The big red herring: the Home Mortgage Disclosure Act (HMDA) will help predators identify you!
In 1975, Congress passed the Home Mortgage Disclosure Act (HMDA) to make the lending marketplace more transparent by requiring lenders to publicly disclose data on the race, gender, and income of their borrowers. With HMDA data, federal regulators, community-based organizations, local public sector agencies, and other stakeholders can determine if lenders are meeting credit needs responsibly or are engaged in illegal discrimination. Laws like HMDA are designed to make the lending marketplace fairer and more equitable.
Let’s stop right here. I have a quiz for Shelterforce readers:
Which was more responsible for privacy breaches in 2017–HMDA data or Equifax?
If you guessed Equifax, you would be correct. Equifax, a credit bureau that collects credit history data on behalf of lending institutions and other paying clients, experienced a hack that compromised the personal data, including Social Security numbers and credit history, of 143 million Americans in 2017. That’s half the country.
Now, guess how many consumers had their privacy violated by HMDA in 2017? Zero. In fact, no federal agency has reported a single instance of an invasion of privacy in over forty years of HMDA’s existence. There has been no federal agency report or Congressional testimony citing the danger of HMDA data to borrower privacy.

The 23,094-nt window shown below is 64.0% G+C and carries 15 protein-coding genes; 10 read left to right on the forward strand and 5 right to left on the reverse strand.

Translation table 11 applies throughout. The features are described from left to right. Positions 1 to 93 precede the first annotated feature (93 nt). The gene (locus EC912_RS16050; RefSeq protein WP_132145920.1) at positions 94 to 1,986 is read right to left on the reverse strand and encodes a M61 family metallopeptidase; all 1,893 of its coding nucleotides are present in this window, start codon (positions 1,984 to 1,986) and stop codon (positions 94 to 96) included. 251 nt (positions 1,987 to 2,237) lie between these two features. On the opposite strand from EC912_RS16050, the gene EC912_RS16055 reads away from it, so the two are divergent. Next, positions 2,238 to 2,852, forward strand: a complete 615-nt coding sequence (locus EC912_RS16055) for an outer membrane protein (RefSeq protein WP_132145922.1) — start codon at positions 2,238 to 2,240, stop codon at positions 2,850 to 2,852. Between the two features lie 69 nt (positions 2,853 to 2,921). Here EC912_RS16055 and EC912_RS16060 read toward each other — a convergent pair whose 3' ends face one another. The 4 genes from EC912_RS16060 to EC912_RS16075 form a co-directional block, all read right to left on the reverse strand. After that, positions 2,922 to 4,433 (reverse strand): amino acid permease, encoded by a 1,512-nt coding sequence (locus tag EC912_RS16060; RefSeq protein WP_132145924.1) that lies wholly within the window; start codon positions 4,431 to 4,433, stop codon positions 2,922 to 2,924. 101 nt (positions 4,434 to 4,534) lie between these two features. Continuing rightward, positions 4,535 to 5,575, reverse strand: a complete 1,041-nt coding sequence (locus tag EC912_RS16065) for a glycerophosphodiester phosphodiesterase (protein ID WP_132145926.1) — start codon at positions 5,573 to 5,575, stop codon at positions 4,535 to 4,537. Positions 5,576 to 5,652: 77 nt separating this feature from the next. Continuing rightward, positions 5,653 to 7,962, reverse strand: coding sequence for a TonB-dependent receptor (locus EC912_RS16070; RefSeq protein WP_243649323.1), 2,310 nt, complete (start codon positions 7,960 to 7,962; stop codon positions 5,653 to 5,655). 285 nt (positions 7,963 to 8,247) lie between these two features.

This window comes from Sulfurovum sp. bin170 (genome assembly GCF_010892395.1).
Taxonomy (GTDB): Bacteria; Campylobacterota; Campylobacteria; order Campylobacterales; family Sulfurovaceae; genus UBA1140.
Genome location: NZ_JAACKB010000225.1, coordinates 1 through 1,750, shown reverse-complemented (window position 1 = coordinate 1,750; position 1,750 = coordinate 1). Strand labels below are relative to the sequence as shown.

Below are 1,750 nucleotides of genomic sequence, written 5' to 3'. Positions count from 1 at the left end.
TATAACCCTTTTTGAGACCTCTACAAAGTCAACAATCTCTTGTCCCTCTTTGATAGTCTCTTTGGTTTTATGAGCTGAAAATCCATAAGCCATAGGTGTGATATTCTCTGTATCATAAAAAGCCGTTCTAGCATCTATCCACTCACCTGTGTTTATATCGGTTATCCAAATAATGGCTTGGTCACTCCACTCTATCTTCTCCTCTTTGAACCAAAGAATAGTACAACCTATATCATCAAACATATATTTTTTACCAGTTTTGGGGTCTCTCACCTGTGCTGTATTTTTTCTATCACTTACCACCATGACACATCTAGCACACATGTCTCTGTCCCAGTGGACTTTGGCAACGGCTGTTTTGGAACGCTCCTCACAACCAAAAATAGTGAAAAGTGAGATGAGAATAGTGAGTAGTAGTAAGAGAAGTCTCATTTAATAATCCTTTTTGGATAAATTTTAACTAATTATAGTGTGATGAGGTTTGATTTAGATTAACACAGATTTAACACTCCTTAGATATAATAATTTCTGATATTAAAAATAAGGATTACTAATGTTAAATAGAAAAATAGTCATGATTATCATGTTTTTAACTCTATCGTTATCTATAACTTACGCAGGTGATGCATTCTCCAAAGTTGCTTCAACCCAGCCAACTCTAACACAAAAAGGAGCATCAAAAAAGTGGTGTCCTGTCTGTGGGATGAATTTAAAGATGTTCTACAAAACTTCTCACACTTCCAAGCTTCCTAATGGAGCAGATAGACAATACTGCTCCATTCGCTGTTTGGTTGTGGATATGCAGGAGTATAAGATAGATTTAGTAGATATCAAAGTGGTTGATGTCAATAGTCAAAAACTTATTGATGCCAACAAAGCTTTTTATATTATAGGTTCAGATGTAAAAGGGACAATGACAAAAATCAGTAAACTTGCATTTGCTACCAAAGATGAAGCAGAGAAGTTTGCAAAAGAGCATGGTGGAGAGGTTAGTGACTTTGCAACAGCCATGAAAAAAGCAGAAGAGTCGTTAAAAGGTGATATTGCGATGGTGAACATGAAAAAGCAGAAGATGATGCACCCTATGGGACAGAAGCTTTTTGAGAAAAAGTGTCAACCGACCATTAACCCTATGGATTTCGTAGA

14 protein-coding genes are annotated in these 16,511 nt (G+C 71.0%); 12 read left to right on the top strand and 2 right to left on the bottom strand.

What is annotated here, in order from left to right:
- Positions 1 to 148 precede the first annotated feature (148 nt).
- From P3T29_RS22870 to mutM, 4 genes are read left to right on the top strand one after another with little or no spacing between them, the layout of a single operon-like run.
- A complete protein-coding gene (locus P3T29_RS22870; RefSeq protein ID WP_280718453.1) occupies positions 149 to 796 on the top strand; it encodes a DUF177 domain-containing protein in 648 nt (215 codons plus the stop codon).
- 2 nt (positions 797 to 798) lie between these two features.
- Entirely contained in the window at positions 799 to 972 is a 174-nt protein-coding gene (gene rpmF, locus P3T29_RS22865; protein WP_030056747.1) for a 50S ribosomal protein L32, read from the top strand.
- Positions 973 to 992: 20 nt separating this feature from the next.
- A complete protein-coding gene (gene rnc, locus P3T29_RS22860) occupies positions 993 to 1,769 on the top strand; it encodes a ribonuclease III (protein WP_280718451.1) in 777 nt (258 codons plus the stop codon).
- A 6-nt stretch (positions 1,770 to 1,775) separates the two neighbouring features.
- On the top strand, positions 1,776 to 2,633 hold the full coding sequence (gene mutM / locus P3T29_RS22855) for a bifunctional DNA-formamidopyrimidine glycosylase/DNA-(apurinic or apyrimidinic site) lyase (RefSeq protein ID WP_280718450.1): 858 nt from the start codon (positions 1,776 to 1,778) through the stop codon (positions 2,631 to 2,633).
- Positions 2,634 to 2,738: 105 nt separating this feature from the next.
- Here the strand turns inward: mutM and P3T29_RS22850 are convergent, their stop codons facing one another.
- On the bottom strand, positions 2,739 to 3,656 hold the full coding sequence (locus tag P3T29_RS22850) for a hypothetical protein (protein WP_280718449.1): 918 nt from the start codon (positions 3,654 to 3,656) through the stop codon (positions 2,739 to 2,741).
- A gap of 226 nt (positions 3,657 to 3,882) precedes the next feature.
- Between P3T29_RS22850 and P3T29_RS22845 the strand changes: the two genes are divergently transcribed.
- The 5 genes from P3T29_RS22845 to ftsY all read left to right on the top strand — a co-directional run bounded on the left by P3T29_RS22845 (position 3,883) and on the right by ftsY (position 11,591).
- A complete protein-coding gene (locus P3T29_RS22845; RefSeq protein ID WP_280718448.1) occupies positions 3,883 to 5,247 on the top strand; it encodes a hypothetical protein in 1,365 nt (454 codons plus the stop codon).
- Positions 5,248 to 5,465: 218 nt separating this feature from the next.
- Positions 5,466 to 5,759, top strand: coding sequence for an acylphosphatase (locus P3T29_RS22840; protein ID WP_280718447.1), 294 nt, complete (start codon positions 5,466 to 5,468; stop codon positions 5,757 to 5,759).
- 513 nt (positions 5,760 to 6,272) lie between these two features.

So how can an economics professor from George Washington University claim with a straight face that HMDA can facilitate large-scale identity theft? Dr. Yezer tacitly admits that the HMDA data does not have information like Social Security numbers and property addresses that would identify individual borrowers. Instead, Dr. Yezer asserts that HMDA data can be linked to county deed records that can lead to compromising borrower privacy.
County deed records are publicly available records that include the mortgage of the borrower complete with the name of the lender, the property address, information about the interest rate, whether the borrower is in default, and other aspects of the loan. Deed records are public in part because lenders and other members of the public will check to see whether there are liens on a property and/or defaults before conducting business with a household. Tax property records are also publicly available and tell interested parties whether a household is current with their property taxes and how much they paid in the most recent year and past years.
Dr. Yezer’s contention is that by using the name of the lender, the loan amount, and the census tract, an adversary (a person or entity seeking to peddle abusive loans or otherwise cause harm—which is criminal behavior) can match HMDA data to data in county deed records. By linking the two databases, the adversary has an extensive profile of financial data on individual homeowners with which to mislead, deceive, and exploit individuals. For example, Dr. Yezer asserts that by linking HMDA and deed records, an adversary can contact elderly borrowers, gain their trust by seeming to know details of their financial situations, and then hoodwink them into buying useless and/or harmful products.